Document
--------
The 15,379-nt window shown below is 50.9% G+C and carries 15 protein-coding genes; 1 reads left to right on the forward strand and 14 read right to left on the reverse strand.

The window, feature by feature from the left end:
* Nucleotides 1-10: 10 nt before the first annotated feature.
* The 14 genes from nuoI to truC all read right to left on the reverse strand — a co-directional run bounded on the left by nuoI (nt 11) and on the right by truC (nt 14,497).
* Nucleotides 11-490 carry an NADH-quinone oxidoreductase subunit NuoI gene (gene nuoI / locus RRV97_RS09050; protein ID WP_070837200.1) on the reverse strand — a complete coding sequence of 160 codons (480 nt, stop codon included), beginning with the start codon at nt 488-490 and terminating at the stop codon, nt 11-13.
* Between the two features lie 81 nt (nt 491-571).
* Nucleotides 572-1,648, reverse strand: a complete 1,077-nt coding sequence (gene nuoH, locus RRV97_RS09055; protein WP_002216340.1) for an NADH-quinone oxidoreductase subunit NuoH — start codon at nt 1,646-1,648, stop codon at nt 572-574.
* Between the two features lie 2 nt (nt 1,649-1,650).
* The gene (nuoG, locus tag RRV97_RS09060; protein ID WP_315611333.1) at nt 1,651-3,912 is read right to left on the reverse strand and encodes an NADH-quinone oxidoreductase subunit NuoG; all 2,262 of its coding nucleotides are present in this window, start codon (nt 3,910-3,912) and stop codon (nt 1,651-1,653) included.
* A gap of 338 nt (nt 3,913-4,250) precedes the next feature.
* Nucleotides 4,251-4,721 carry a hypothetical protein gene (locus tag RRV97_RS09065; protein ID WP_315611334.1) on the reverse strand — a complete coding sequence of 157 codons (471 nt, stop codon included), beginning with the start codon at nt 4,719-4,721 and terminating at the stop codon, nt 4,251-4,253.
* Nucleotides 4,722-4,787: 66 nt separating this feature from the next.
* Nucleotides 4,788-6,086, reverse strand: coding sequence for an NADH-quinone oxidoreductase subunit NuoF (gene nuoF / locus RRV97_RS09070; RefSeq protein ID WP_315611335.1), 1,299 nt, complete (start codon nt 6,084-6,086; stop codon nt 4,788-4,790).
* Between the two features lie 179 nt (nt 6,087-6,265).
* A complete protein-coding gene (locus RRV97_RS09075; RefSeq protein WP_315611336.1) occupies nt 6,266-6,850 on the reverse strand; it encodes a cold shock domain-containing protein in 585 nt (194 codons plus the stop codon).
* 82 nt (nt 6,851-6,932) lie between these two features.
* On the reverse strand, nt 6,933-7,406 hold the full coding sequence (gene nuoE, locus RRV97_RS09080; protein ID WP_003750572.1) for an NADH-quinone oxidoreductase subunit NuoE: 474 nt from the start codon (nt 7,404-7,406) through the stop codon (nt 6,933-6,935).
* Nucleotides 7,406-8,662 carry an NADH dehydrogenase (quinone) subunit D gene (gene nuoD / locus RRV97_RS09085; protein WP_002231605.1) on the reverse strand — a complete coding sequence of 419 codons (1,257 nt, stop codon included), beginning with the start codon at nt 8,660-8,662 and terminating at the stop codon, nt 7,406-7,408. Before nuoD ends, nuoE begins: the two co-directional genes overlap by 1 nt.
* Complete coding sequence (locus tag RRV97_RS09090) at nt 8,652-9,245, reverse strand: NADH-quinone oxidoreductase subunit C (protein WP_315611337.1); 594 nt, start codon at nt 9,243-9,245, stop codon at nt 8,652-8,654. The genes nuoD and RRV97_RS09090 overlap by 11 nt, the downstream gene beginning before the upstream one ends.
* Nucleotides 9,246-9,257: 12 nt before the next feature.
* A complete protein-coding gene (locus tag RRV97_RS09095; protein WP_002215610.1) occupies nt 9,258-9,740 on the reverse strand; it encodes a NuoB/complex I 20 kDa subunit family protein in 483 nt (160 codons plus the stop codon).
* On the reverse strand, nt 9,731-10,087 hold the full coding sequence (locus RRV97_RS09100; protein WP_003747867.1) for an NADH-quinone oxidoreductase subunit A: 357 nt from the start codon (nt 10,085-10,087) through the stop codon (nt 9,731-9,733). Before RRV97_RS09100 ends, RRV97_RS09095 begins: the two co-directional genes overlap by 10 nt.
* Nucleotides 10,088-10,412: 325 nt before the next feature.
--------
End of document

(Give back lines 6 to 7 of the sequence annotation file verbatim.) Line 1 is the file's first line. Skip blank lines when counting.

* Between the two features lie 81 nt (nt 491-571).
* Nucleotides 572-1,648, reverse strand: a complete 1,077-nt coding sequence (gene nuoH, locus RRV97_RS09055; protein WP_002216340.1) for an NADH-quinone oxidoreductase subunit NuoH — start codon at nt 1,646-1,648, stop codon at nt 572-574.